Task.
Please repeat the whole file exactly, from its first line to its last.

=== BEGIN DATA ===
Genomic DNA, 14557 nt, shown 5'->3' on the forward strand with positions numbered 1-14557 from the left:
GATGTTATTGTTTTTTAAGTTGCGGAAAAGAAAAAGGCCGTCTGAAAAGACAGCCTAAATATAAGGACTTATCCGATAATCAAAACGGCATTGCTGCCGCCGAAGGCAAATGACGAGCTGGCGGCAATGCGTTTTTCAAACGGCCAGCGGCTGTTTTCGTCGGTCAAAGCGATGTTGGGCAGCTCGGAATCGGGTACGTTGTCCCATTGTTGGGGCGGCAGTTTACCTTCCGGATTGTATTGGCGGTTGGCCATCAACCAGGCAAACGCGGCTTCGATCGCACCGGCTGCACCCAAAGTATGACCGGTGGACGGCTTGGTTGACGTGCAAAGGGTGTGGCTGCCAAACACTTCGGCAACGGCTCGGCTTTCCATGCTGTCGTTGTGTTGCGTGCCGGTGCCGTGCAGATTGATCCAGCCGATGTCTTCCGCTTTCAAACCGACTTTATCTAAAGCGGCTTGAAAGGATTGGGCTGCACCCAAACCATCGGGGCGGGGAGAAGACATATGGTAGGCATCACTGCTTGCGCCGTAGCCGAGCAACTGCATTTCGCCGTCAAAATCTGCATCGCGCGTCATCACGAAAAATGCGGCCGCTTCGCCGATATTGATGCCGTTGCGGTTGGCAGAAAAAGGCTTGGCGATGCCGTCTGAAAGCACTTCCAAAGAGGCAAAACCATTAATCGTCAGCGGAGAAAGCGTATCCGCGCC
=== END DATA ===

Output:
Genomic DNA, 14557 nt, shown 5'->3' on the forward strand with positions numbered 1-14557 from the left:
GATGTTATTGTTTTTTAAGTTGCGGAAAAGAAAAAGGCCGTCTGAAAAGACAGCCTAAATATAAGGACTTATCCGATAATCAAAACGGCATTGCTGCCGCCGAAGGCAAATGACGAGCTGGCGGCAATGCGTTTTTCAAACGGCCAGCGGCTGTTTTCGTCGGTCAAAGCGATGTTGGGCAGCTCGGAATCGGGTACGTTGTCCCATTGTTGGGGCGGCAGTTTACCTTCCGGATTGTATTGGCGGTTGGCCATCAACCAGGCAAACGCGGCTTCGATCGCACCGGCTGCACCCAAAGTATGACCGGTGGACGGCTTGGTTGACGTGCAAAGGGTGTGGCTGCCAAACACTTCGGCAACGGCTCGGCTTTCCATGCTGTCGTTGTGTTGCGTGCCGGTGCCGTGCAGATTGATCCAGCCGATGTCTTCCGCTTTCAAACCGACTTTATCTAAAGCGGCTTGAAAGGATTGGGCTGCACCCAAACCATCGGGGCGGGGAGAAGACATATGGTAGGCATCACTGCTTGCGCCGTAGCCGAGCAACTGCATTTCGCCGTCAAAATCTGCATCGCGCGTCATCACGAAAAATGCGGCCGCTTCGCCGATATTGATGCCGTTGCGGTTGGCAGAAAAAGGCTTGGCGATGCCGTCTGAAAGCACTTCCAAAGAGGCAAAACCATTAATCGTCAGCGGAGAAAGCGTATCCGCGCC